“All grown-ups were once children... but only few of them remember it.” ― Antoine de Saint-Exupéry, The Little Prince
Long-time Instructables user, first-time contributor. My partner and I have a special place in our heart for the book Le Petit Prince (The Little Prince). We thought it would be fun to make our own little home planet - a paper-mache lamp lit by a single LED. You could either wire up the LED yourself, or you could use a readymade battery-powered LED light. Make sure to only use lights that don't create much heat, as paper + hot light bulb could be dangerous.
Step 1: Gather Materials
For Lampshade & Rose
- White Tissue Paper
- School Glue
- Fake flowers or fabric cut into flower shapes (ours were recycled from a dollar store lei)
- Fibreoptic Cable (optional, ours was salvaged from an old Christmas tree)
- Green Paint
- Glue Gun
- Large Paint Brush
- Battery Powered LED light from around the house
- 1 LED (we used a 3mm warm white LED)
- 1000 Ohm Resistor
- Toggle Switch (note: the one we use is overkill for this project, it has three settings on-off-on, you only need one that can do on-off)
- 9V Battery Connector + Battery
- Spare Wire
- Soldering Iron
- Helping Hands
Step 2: Make the Planet
Inflate the balloon to the desired size. if it is oblong you can use masking tape to make it round. Cut the tissue paper into pieces; the size and shape don't really matter. Mix a few tablespoons of glue with an equal amount of water (we found tissue paper rips if the glue isn't thinned out). Wet the balloon and stick pieces of tissue paper to it, using your fingers or the paintbrush to get the tissue damp. You don't have to cover the knot on the balloon. Do one or two layers of tissue paper and let dry.
Once it has dried, add another one or two layers and let dry. Next, coat it with a layer of non-watered down glue to help give the structure some strength.
Repeat until there are approximately 6 layers of tissue paper.
Step 3: Make the Rose
Gather the fibreoptic cables and secure them with tape. Cut holes in the centre of approximately 12 fabric flowers. Put the fibreoptic cable through the holes, leaving about an inch at the end. Use a glue gun periodically between flowers to ensure they are well stuck together. Pinching the flowers while the glue is hot will help give them shape.
Once you are satisfied with the shape of the rose, wrap the fibreoptic stem in tissue paper, and use a school glue/water solution (like in step 2), to adhere it.
Step 4: Make the Light
Skip this step if you are using a readymade light.
Creating a simple DIY light is a good beginner's project. Before soldering, try connecting the components together using a breadboard to ensure the circuit works.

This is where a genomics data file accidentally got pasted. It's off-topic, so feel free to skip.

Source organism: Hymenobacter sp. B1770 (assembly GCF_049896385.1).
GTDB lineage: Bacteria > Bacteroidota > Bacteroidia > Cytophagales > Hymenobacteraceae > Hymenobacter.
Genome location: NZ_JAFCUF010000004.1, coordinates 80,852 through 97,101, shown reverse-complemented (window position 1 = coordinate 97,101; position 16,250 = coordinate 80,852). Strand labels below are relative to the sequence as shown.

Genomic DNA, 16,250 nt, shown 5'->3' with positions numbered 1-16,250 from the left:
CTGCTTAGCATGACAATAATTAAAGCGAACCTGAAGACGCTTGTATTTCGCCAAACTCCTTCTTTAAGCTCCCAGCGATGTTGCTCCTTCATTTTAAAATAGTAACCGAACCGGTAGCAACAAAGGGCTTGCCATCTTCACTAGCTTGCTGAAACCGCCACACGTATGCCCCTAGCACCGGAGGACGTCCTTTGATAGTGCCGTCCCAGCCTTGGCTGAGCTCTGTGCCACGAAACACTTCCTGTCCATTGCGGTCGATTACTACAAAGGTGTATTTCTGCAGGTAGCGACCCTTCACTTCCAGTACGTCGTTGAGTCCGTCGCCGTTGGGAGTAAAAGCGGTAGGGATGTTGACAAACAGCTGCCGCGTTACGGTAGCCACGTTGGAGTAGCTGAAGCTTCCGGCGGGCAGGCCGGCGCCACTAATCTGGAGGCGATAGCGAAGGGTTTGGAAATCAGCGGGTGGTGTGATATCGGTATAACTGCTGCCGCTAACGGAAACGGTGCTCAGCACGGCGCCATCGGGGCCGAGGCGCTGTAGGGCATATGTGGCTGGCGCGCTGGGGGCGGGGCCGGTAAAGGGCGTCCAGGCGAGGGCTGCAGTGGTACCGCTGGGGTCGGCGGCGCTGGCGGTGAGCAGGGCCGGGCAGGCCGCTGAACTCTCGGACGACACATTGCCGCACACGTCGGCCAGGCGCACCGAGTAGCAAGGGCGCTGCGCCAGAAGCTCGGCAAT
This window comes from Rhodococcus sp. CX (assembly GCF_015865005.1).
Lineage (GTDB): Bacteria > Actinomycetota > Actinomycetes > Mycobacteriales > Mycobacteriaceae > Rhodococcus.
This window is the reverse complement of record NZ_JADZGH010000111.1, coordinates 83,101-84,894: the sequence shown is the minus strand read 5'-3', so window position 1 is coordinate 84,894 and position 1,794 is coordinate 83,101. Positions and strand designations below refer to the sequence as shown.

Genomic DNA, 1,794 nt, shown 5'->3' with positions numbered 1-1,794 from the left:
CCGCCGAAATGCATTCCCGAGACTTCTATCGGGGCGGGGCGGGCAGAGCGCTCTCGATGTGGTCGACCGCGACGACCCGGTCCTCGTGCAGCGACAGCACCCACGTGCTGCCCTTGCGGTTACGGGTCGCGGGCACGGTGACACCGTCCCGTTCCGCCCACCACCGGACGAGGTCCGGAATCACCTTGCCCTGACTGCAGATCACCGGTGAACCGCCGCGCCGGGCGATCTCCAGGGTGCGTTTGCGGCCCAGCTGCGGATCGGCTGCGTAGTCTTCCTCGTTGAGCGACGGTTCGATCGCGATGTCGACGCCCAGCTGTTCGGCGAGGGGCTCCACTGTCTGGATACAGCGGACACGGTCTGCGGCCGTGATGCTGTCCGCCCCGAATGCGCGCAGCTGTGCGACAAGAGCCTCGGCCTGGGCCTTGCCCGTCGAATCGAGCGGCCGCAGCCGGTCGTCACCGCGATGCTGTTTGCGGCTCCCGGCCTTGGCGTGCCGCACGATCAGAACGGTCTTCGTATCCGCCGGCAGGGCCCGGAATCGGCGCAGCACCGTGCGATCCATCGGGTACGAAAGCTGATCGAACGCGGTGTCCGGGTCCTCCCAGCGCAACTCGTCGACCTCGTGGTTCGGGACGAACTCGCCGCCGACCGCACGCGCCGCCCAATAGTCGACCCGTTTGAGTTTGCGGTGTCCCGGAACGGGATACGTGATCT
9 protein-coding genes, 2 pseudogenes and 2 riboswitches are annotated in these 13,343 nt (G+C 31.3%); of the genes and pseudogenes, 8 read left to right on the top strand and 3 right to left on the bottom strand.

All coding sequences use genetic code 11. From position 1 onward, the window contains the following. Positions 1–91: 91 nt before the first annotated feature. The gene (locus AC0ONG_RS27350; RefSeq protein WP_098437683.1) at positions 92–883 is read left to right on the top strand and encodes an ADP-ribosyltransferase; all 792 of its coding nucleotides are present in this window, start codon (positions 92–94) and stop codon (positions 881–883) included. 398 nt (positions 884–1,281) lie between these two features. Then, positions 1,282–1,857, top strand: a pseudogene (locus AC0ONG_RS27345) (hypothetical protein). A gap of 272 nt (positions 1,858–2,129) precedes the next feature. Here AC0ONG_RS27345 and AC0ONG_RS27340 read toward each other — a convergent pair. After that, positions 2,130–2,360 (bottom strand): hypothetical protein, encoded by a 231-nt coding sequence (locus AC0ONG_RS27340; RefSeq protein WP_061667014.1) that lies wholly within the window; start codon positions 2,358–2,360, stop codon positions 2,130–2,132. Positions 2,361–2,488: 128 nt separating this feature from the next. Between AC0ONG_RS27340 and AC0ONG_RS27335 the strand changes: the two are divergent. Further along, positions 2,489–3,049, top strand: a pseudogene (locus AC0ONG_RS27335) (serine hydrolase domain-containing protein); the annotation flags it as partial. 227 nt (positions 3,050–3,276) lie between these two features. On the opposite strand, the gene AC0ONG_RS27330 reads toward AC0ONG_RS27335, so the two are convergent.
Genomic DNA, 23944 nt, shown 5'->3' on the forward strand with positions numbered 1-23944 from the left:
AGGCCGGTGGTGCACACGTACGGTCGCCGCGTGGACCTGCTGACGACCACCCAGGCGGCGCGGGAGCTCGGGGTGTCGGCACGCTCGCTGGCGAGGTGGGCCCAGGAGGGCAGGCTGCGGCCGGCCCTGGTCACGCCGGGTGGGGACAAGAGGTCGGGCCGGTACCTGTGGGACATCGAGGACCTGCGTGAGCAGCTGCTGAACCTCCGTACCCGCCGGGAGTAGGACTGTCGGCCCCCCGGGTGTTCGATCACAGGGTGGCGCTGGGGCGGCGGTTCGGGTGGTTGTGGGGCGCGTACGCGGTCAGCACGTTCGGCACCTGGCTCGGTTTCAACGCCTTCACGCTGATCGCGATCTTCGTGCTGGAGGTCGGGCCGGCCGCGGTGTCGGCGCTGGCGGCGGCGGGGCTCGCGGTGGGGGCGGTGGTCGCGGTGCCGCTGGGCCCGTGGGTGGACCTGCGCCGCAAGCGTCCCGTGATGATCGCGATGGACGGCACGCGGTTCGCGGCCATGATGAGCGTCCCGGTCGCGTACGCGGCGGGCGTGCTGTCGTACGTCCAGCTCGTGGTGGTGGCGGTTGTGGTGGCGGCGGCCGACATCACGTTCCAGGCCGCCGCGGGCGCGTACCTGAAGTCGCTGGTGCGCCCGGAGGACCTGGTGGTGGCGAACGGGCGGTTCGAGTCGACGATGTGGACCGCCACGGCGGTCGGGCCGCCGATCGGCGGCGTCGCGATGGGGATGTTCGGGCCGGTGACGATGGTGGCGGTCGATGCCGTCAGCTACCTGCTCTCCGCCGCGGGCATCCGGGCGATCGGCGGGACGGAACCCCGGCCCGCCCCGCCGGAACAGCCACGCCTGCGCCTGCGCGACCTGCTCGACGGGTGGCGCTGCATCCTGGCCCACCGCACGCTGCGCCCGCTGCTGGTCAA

In this circuit, the order of components doesn't matter, however, the LED is directional and needs to be connected facing the right way (the long arm should be closest to the red wire of the battery pack). The resistor prevents the LED from burning out. The switch can be used to turn the lamp on/off. Once you have tested that the circuit works, solder the components together so they are more durable
If you have never worked with these components or soldered before this Adafruit guide is a good resource for getting started.
Step 5: Putting It Together
You can now pop the balloon. It's possible that this might cause the paper mache to collapse. If it does, remove the deflated balloon, and blow into the hole to return the mache to its original shape. Use scissors to even out the hole at the bottom.
Puncture a small hole on the top where you want the flower. Place the flower through the hole, and secure it with hot glue. You may wish to add a layer of tissue paper around the base of the flower to hide the seam.
Put the light into the planet. We left the switch for ours hanging out the back, however you may wish to create a base to attach it to.
Step 6: Finishing It Off
Paint the stem of the flower. To improve durability, apply a thin layer of school glue to the whole planet. This will make it shinier and surprisingly strong.
Step 7: The Great Beyond...
We thought white tissue paper lamps look super interesting, so we also used this technique on a few other lighting projects (pictured). We'd love to know what you've made using paper mache.
“It is the time you have wasted for your rose that makes your rose so important.” ― Antoine de Saint-Exupéry, The Little Prince
Runner Up in the